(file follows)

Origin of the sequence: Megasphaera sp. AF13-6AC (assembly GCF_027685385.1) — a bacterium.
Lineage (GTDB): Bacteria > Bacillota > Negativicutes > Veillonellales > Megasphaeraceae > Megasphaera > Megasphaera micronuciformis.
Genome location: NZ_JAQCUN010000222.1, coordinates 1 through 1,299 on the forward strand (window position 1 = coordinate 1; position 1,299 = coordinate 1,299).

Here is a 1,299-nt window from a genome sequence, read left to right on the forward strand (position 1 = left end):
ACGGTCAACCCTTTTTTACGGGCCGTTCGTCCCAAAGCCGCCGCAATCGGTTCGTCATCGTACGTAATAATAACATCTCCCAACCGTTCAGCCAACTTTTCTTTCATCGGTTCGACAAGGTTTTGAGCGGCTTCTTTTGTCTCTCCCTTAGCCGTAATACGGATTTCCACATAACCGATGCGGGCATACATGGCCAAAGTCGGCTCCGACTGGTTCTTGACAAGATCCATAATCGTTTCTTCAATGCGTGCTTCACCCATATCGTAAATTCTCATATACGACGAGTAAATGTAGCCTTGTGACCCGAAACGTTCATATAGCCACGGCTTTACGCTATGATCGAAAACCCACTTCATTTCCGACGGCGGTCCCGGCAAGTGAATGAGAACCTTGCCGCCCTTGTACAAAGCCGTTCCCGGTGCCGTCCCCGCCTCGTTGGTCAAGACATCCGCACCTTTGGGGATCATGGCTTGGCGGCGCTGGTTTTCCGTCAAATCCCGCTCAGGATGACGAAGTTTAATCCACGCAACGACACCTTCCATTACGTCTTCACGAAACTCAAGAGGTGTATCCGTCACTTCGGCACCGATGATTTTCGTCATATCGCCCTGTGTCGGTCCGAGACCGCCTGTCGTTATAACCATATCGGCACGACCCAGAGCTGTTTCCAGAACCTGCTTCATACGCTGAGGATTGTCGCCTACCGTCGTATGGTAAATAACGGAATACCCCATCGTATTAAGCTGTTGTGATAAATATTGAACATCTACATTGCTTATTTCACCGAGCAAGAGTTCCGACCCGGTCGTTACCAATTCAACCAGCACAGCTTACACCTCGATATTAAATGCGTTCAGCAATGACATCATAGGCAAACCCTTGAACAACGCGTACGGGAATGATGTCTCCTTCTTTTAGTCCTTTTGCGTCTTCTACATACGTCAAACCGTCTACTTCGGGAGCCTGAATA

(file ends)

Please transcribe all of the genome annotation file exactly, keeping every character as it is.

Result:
Origin of the sequence: Megasphaera sp. AF13-6AC (assembly GCF_027685385.1) — a bacterium.
Lineage (GTDB): Bacteria > Bacillota > Negativicutes > Veillonellales > Megasphaeraceae > Megasphaera > Megasphaera micronuciformis.
Genome location: NZ_JAQCUN010000222.1, coordinates 1 through 1,299 on the forward strand (window position 1 = coordinate 1; position 1,299 = coordinate 1,299).

Here is a 1,299-nt window from a genome sequence, read left to right on the forward strand (position 1 = left end):
ACGGTCAACCCTTTTTTACGGGCCGTTCGTCCCAAAGCCGCCGCAATCGGTTCGTCATCGTACGTAATAATAACATCTCCCAACCGTTCAGCCAACTTTTCTTTCATCGGTTCGACAAGGTTTTGAGCGGCTTCTTTTGTCTCTCCCTTAGCCGTAATACGGATTTCCACATAACCGATGCGGGCATACATGGCCAAAGTCGGCTCCGACTGGTTCTTGACAAGATCCATAATCGTTTCTTCAATGCGTGCTTCACCCATATCGTAAATTCTCATATACGACGAGTAAATGTAGCCTTGTGACCCGAAACGTTCATATAGCCACGGCTTTACGCTATGATCGAAAACCCACTTCATTTCCGACGGCGGTCCCGGCAAGTGAATGAGAACCTTGCCGCCCTTGTACAAAGCCGTTCCCGGTGCCGTCCCCGCCTCGTTGGTCAAGACATCCGCACCTTTGGGGATCATGGCTTGGCGGCGCTGGTTTTCCGTCAAATCCCGCTCAGGATGACGAAGTTTAATCCACGCAACGACACCTTCCATTACGTCTTCACGAAACTCAAGAGGTGTATCCGTCACTTCGGCACCGATGATTTTCGTCATATCGCCCTGTGTCGGTCCGAGACCGCCTGTCGTTATAACCATATCGGCACGACCCAGAGCTGTTTCCAGAACCTGCTTCATACGCTGAGGATTGTCGCCTACCGTCGTATGGTAAATAACGGAATACCCCATCGTATTAAGCTGTTGTGATAAATATTGAACATCTACATTGCTTATTTCACCGAGCAAGAGTTCCGACCCGGTCGTTACCAATTCAACCAGCACAGCTTACACCTCGATATTAAATGCGTTCAGCAATGACATCATAGGCAAACCCTTGAACAACGCGTACGGGAATGATGTCTCCTTCTTTTAGTCCTTTTGCGTCTTCTACATACGTCAAACCGTCTACTTCGGGAGCCTGAATA